Thursday, February 16, 2023

An Artist's Mind and Purpose

 Dear Readers,

I know that I am not alone in the disparate and varied thoughts that shoot through my mind. Those instantaneous synapses firing, electric currents filled with biological code.

I was reminded while writing this morning that I have a purpose. 

That word can sometimes wear a scary mask, and come with heavy baggage, but today it doesn't. Today, I am reminded of why I accept the struggle, and why I put myself in vulnerable position of performing. That vulnerability is something that is underrated and understated - I find - in the common discourse around musicians. I can't speak for anybody but myself, and even then I - like everyone else - am not entirely reliable witness of my own experiences. Let us not forget the first filter that what we witness/experience/live is our own mind. On a separate note, I have been keenly aware lately of the baggage we bring to debate and conversations on important topics. 

Why do I keep inconsistent and odd hours? Why do I spend my time working 4-5 different jobs at a time? Why do I live in this small space? 

It's not grandeur, or the pipe dream of fame. It is not a psychosis. 

I put myself through the desultory schedule of chaos and inconsistency because I want this career to pan out. Because I am not giving up. I am not giving up because I have purpose, and that purpose is to prove to that little Giuseppe and all of the little Giuseppes that it is possible. Maybe, I at the end of it all I will find that it wasn't possible? Maybe, in the end I will find out that it could have been possible? Or perhaps - just maybe I will tell the story of my success. I will tell people by my actions, by demonstrating: it is possible. 

What is it? 
To be a kid from Whitestone, Queens and have a successful career as a musician. To be a kid from Whitestone, Queens without the pedigree, wealth, hereditary line to be a superior musician in this rarefied and special field of classical music.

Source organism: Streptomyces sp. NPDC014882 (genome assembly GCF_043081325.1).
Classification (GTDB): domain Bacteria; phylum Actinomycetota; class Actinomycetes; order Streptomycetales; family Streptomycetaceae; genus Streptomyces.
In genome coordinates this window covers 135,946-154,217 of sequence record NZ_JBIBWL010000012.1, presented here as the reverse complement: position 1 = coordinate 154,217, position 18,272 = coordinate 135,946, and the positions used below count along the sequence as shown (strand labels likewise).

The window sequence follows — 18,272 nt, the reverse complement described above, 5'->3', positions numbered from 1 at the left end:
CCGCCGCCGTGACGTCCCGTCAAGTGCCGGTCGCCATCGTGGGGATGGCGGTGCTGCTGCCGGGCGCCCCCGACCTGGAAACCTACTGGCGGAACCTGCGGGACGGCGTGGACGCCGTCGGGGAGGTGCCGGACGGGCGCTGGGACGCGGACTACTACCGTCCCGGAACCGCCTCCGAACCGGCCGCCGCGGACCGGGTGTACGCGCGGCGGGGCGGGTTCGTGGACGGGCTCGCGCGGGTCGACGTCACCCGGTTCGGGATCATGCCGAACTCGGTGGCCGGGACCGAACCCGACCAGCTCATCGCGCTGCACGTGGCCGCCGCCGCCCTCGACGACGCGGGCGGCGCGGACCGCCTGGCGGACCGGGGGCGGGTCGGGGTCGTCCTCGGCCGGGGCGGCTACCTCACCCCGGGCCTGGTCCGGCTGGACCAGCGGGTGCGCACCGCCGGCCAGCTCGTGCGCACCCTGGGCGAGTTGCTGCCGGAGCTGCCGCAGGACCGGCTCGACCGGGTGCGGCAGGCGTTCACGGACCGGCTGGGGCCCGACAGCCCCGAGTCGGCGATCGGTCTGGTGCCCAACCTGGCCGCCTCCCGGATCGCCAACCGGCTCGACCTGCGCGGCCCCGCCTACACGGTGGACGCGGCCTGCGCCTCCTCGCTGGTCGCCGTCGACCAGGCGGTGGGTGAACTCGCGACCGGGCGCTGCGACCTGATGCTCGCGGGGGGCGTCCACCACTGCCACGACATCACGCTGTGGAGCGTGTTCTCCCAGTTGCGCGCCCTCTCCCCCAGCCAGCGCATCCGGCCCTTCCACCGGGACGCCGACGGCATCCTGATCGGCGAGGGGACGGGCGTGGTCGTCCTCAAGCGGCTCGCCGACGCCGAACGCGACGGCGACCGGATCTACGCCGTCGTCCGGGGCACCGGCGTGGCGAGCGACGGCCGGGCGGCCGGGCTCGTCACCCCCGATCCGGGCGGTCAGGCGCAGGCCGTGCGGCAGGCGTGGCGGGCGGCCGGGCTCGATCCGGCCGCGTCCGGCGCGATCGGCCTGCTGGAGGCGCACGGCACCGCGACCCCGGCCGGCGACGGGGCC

I want to show people that it's never too late to start. I want to prove people and detractors wrong. 

I want to show them that you don't need to have perfect pitch, lessons from infancy, the perfect body, the smartest fastest computer brain, the easiest and most natural voice, that you don't need to be a savant. I want to prove that you can be a kid from meager upbringings, go to public school, and be this person. I want to demonstrate that you don't need to go to the big conservatories, or the well publicized programs. I want to prove that my voice, both literal and my cumulative identity, can have this career. 

Others have done it. Others from small towns, from destitution, from hardship from struggle have done it. 

I didn't know that classical music was my future when I was young. In fact, I didn't consider classical music as a calling until I was in college. I liked operatic singing, I liked art, I liked music - but I thought that I would have a career or try to have a career as a jazz musician. I thought that maybe I'd play in an orchestra and a salsa band in some city in the US and just live that life. That being said, I lacked a little bit of courage and talent in that field as well.

Then Tim Cobb accepted me to his bass studio at SUNY Purchase and the rest I kind of improvised from there. I never thought that opera would be my career and then Frederick Burchinal accepted me into his studio at the University of Georgia, Athens, and as I did before, I kind of improvised from there. I've been kind of improvising since. The pandemic really set a lot back, when I was truly feeling like I had some traction in the opera business. 

I can do this. 
I want to do this.

I still have much in my way, an Everest to climb, and maybe my days will end and it will be as it has been: sporadic, struggle, pain, disappointment, mistakes, chaos. Fortunately, by that time it will be the end of my days and it will hardly matter. 

Thanks for reading,
- Giuseppe

Saturday, January 28, 2023

January 28 2023 ossia "Sometimes a journey makes itself necessary"

 Dear Readers,

If there are any of you still out there...

It has been an immensely long hiatus since my last post, about Figaro with Maryland Lyric Opera in 2022.

It is now, as is obvious from the title of this post, and the date stamp, that it is the end of January 2023. I have just returned home, to my 10.5' x 7.5' room in Crown Heights, Brooklyn from an extended tour of sorts.

Instead of giving you a play by play run down of my last few months (::spoiler:: which you will get at the end of this post for sure...), as if that is something that any one would find particularly interesting, I am rather going to write a detailed response/reflection to a message I received from a dear but distant friend.

My friend Reuben Walker wrote me a message several hours ago asking me "How are you holding up?," which I had read after waking up from a much needed mid-afternoon nap.